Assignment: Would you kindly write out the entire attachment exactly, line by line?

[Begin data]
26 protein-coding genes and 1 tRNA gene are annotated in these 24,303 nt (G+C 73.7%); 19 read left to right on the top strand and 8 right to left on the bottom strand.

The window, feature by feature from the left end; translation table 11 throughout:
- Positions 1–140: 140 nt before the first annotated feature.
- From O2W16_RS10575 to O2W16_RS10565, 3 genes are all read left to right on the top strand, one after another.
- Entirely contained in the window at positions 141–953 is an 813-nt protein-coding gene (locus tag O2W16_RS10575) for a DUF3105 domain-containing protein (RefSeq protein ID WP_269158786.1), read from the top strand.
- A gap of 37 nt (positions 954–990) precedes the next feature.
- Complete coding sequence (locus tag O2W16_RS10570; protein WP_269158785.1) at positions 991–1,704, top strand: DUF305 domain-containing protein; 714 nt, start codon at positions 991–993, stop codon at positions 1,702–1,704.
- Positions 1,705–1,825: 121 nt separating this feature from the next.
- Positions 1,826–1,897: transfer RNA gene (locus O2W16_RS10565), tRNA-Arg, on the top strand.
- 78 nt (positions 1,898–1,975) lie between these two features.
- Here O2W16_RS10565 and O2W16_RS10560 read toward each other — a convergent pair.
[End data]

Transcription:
26 protein-coding genes and 1 tRNA gene are annotated in these 24,303 nt (G+C 73.7%); 19 read left to right on the top strand and 8 right to left on the bottom strand.

The window, feature by feature from the left end; translation table 11 throughout:
- Positions 1–140: 140 nt before the first annotated feature.
- From O2W16_RS10575 to O2W16_RS10565, 3 genes are all read left to right on the top strand, one after another.
- Entirely contained in the window at positions 141–953 is an 813-nt protein-coding gene (locus tag O2W16_RS10575) for a DUF3105 domain-containing protein (RefSeq protein ID WP_269158786.1), read from the top strand.
- A gap of 37 nt (positions 954–990) precedes the next feature.
- Complete coding sequence (locus tag O2W16_RS10570; protein WP_269158785.1) at positions 991–1,704, top strand: DUF305 domain-containing protein; 714 nt, start codon at positions 991–993, stop codon at positions 1,702–1,704.
- Positions 1,705–1,825: 121 nt separating this feature from the next.
- Positions 1,826–1,897: transfer RNA gene (locus O2W16_RS10565), tRNA-Arg, on the top strand.
- 78 nt (positions 1,898–1,975) lie between these two features.
- Here O2W16_RS10565 and O2W16_RS10560 read toward each other — a convergent pair.